The sad little cloud

Words: 501-600

Skills: Figurative Language Summary Theme

Grades: 1st 2nd 3rd

Topics: Science Fiction / Fantasy

Genres: Prose

Lexile Range:

Lexile Measure:

CCSS: Reading: Literature

Themes:

The Sad Little Cloud


by RV Staff Writer J.C.

Nobody seems very happy when the little cloud comes drifting by on a sunny day. He is filled with sadness and tears until he realizes he is useful to some animals who could use the rain! After reading the story, students will answer comprehension questions and questions on the language and theme.

Reading Comprehension Passage

The Sad Little Cloud

by RV Staff Writer J.C.
It was a beautiful day. The sun was shining, and the birds were singing. Children were playing at the park. They were swinging, jumping and having fun. The little cloud could hear their laughter and wanted to get closer to see them. As he did, he covered up the sun, and all the mothers and nannies at the park started packing up.

“Come on, children. It’s turned cloudy. Time to go home.” They hurried groaning kids away from the playground and headed indoors.

“Dumb cloud,” complained the children. “Spoiling our fun.”

The little cloud’s feelings were hurt. He hadn’t meant to send the children home.

He floated along and came to a sandy beach on a pretty lake. It was crowded with people of all shapes and sizes. They were building sandcastles, splashing in the water, reading books under floppy hats, and soaking up the warm rays of sunshine. As the little cloud got closer, he noticed people coming out of the water and wrapping themselves in towels. “Brr, it’s cold when the clouds come out,” they said.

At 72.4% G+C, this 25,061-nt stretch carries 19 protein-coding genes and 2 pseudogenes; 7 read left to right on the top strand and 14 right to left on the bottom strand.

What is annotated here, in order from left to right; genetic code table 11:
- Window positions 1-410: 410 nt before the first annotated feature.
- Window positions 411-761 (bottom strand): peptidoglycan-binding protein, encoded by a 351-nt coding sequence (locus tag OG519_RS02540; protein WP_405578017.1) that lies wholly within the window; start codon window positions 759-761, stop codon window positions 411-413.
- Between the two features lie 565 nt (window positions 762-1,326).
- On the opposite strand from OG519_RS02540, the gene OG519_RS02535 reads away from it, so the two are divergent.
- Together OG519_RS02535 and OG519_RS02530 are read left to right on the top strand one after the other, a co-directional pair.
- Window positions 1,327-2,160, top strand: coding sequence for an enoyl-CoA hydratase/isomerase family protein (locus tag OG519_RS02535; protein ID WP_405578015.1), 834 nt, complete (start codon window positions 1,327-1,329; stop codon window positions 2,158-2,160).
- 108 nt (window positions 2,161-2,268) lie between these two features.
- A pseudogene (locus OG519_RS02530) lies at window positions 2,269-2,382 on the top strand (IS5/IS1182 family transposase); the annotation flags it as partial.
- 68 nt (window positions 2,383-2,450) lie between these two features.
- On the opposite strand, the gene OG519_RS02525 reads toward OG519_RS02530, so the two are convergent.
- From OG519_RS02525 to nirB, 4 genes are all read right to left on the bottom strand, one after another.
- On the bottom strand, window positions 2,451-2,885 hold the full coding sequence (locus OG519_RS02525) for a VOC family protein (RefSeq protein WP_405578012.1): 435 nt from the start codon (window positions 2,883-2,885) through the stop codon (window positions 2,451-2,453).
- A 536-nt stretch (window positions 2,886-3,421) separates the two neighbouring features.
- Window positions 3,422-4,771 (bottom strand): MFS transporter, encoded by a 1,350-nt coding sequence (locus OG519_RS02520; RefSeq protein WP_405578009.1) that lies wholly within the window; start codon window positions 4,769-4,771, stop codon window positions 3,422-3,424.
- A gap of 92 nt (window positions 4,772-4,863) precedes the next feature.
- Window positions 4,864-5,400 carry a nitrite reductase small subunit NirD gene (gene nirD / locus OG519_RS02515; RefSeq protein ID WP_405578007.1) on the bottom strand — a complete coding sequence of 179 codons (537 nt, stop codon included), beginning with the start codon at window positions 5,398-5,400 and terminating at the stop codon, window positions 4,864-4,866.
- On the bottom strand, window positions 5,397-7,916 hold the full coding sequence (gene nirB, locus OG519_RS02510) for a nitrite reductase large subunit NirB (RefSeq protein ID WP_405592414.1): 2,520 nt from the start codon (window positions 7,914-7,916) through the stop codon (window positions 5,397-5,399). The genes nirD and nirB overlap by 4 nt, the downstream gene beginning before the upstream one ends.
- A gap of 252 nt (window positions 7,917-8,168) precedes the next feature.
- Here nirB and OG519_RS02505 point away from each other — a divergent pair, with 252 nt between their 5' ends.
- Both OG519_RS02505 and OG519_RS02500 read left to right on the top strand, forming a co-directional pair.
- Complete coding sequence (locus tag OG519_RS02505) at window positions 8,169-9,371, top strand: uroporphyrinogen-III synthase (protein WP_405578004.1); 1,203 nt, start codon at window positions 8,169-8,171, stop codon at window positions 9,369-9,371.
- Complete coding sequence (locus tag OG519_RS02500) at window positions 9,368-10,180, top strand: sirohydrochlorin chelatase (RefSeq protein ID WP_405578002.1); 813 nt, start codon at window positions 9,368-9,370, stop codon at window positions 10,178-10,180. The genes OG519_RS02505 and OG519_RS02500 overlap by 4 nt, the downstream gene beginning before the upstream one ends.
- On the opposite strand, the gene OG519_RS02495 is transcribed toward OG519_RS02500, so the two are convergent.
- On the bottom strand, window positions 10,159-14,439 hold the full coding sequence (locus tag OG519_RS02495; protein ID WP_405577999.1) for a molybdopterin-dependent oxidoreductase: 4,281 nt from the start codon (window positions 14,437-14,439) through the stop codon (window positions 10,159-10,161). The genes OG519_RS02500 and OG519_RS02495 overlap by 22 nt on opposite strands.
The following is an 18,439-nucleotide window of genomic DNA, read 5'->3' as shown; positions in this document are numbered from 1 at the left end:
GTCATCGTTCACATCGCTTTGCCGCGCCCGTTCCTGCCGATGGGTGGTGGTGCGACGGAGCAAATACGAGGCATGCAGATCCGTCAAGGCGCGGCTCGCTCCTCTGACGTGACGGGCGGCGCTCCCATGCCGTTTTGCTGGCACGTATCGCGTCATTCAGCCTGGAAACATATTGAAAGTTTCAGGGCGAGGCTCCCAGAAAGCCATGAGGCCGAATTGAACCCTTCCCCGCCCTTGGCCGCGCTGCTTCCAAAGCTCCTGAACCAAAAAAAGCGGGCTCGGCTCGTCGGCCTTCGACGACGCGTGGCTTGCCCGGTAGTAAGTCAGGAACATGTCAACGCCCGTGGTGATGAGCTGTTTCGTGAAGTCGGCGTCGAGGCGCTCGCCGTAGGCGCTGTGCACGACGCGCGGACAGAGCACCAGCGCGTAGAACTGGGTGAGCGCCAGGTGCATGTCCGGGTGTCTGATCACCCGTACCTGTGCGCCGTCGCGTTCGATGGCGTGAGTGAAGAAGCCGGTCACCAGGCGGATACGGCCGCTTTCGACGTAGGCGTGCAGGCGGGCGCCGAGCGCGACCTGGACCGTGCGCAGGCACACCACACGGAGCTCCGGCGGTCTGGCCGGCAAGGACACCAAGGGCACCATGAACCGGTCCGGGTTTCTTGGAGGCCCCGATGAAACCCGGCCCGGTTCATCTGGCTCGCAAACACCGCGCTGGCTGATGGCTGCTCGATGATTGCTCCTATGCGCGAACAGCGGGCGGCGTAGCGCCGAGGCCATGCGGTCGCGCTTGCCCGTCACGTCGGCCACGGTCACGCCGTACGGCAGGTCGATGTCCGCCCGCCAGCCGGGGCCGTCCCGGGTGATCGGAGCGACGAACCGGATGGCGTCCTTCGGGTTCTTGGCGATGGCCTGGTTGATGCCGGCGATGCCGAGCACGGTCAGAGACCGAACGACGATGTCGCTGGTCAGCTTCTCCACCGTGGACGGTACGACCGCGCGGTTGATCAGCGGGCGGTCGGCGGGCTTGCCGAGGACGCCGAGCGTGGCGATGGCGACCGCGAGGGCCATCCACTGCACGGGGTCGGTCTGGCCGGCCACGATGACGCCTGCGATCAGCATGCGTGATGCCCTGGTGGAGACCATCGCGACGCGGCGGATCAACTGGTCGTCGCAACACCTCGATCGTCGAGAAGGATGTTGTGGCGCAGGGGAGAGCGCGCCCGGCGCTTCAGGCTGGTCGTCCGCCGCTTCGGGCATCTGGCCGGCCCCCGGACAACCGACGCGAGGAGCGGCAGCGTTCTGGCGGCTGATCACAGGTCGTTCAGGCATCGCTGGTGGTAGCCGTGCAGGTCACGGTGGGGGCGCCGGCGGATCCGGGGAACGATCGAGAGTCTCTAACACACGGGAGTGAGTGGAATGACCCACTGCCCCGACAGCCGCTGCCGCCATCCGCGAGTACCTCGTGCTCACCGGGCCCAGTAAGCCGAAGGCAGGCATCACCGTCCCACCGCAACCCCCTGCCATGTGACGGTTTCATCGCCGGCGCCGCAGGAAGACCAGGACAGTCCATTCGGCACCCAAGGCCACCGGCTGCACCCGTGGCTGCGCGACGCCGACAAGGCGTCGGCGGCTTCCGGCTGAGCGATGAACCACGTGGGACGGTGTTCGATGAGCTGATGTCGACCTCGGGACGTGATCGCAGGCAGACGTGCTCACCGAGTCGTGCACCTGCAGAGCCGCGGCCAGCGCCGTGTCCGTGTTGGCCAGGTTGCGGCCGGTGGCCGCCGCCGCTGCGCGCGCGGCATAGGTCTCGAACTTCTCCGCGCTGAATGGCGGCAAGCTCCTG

The man who sold ice cream shook his fist at the little cloud. “Go away; clouds are bad for business! Nobody wants ice cream when it isn’t hot and sunny.” The little cloud sighed. It seems wherever he went, he wasn’t wanted. He felt heavy and turned gray with sadness.

The cloud wandered for a long time, feeling sorry for himself. In fact, he felt so bad that he thought he might cry. He looked for a place where he could be alone and not bother anybody. Over the dusty African plains, he stopped and let his tears flow freely. He cried so much that he filled up the empty river bed. He kept crying and filled up the animals’ watering hole. He was so sad he didn’t notice the animals emerging from their resting spots to see what was happening.

The gazelles and zebras were first to bend their bony legs down to drink the fresh water from the river. They were soon joined by the wildebeests and rhinoceroses who wasted no time in plunging into the cool water to wash the African dirt off their dusty bodies. The baby elephants trumpeted their pleasure at seeing the watering hole full of clean water again. They sprayed water into the air like little fountains, splashing each other. The happy sounds caught the little cloud’s attention.

“Thank you!” shouted the zebras and gazelles. “We were so thirsty!”

“Thank you!” bellowed the wildebeests and rhinos. “We were so hot and dirty!”

“Thank you!” called the elephants, both young and old. “It’s wonderful to have our watering hole back!”

The little cloud was surprised. He had been helpful to these animals! How wonderful he felt! He had cried himself out; he was no longer heavy and gray, but white and fluffy again. “You’re welcome,” he answered them. “You have helped me, too! Can I stay here for a while?”

“Yes, please,” answered the animals. “Your shade is nice and cool on us. The African sun is so hot!”

So, the cloud stayed with his new friends until the moon came out, and it was time to go home. But the little cloud promised to come and visit the next time he was feeling sad!

Passage Only

Reading Comprehension Questions

1.  Why was the cloud feeling sad?



2.  What does it mean when the cloud “felt heavy” and “turned gray with sadness”?



3.  What happened when the cloud started crying? How did the African animals feel about it?



4. Can you think of another place or other people who might like to see the cloud? Why?